Gabriel Harrell is found as head of household in both the 1820 Laughery, Dearborn Co., IN census, and in the 1830 Decatur Co., IN census. He died in Decatur Co. on/before 1839 because his probate records were filed in 1839. From these census records his birth is calculated to be somewhere between 1780 and 1790; without supporting documentation, 1789 will be his assumed birth year.

    Records show Gabriel 1789 married Rachel Toombs on 20 May 1825 in Decatur Co., IN. Rachel was the second spouse of Gabriel. Gabriel’s first wife might have been “Sarah” b. abt. 1795 IN, d. bef. 1820, but her name is highly speculative. In the 1820 Dearborn Co., IN census it lists Gabriel with:

    1. 3 males under 10 (born 1810-1819);
    2. 1 male 26-under 45 years old (b.1775-1794), and
    3. 1 female 10-under 16 years old.

    In the 1830 Decatur Co., IN census it lists Gabriel with:

    1. 2 males 5-under 10 years old (born 1821-1825);
    2. 2 males 10-under 15 years old (born 1816-1820);
    3. 1 male 40-under 50 years old (born 1781-1790);
    4. 1 female 15-under 20, and
    5. 1 female 40-under 50 years old (born 1781-1790).

    In the 1840 Decatur Co., IN census it shows Rachel “Herrall”, widow of Gabriel, as head of household living with 1 male 15-under 20 years old (born 1821-1825) and 2 males 20-under 30 (born 1810-1820). The census records do not indicate Gabriel owning any slaves.

    From Gabriel’s 1839 probate records, there were 3 male Harrells who purchased Gabriel’s appraised assets from his estate: Jacob, John and James. In subsequent probate declarations dealing with the estate’s final distribution, these 3 Harrells were identified as Gabriel’s sons.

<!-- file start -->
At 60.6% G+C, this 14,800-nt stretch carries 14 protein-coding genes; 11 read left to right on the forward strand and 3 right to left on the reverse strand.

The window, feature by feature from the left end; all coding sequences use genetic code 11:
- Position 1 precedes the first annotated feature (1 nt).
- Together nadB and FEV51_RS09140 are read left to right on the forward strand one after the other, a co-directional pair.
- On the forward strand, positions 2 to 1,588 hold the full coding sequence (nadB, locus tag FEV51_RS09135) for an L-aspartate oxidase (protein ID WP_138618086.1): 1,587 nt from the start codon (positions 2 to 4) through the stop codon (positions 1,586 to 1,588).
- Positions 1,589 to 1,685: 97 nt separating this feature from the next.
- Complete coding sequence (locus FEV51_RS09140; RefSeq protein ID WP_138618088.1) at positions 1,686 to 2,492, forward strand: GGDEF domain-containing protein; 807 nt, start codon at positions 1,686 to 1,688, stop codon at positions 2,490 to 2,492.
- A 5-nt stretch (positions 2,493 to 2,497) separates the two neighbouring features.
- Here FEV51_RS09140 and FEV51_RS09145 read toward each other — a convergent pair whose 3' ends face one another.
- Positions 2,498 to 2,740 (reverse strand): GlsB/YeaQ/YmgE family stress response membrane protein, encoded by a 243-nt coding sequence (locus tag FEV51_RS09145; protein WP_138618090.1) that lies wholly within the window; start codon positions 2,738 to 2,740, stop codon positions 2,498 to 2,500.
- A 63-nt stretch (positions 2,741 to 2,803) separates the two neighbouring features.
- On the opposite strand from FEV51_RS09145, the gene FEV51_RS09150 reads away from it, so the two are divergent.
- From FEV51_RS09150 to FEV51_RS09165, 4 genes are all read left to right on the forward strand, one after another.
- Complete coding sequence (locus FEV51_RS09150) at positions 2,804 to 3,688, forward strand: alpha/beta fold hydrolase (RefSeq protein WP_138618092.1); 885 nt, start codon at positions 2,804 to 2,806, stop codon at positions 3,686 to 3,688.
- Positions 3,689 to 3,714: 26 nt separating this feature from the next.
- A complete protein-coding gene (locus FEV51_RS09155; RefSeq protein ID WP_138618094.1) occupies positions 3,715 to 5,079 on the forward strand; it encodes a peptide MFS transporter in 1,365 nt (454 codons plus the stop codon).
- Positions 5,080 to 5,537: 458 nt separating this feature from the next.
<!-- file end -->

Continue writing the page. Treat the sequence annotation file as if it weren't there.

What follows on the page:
Earlier records show Rachel Bridges married Conrad Tomes/Tombs/Toombs (both “natives of Pennsylvania”) about 1811 and they had 2 or 3 children; one was Joseph Tomes who eventually moved to Rush Co., IN, and another child was Sarah or Sally Ann Tombs b. 1812 OH who married Moses Crume in Decatur Co. in 1831. Conrad Toombs died about 1818 in Dearborn, IN. Moses and Sally Ann Tombs Crume had children Joseph H. A. Crume b. 1834 and William A. Crume b. 1835. In the 1850 Lagro, Wabash Co., IN census (after Gabriel had died), it shows head of household Moses A. Crume 42 with spouse Sarah A. Crume 38 and living with them were their children Joseph Crume 17 and William A. Crume 15; also living with them was Rachel Herald 67 who was born PA. Living next door was Jacob Harrell 1818 and his spouse Mary Creamer Harrell. Sarah A. Crume must have died after 1850 as her widowed husband Moses A. Crume married Sarah’s sister Mary Ann (married name Rencker) in 1853. Moses A. Crume married again in 1858, for the third time, to Rachel Taylor in Wabash Co., IN.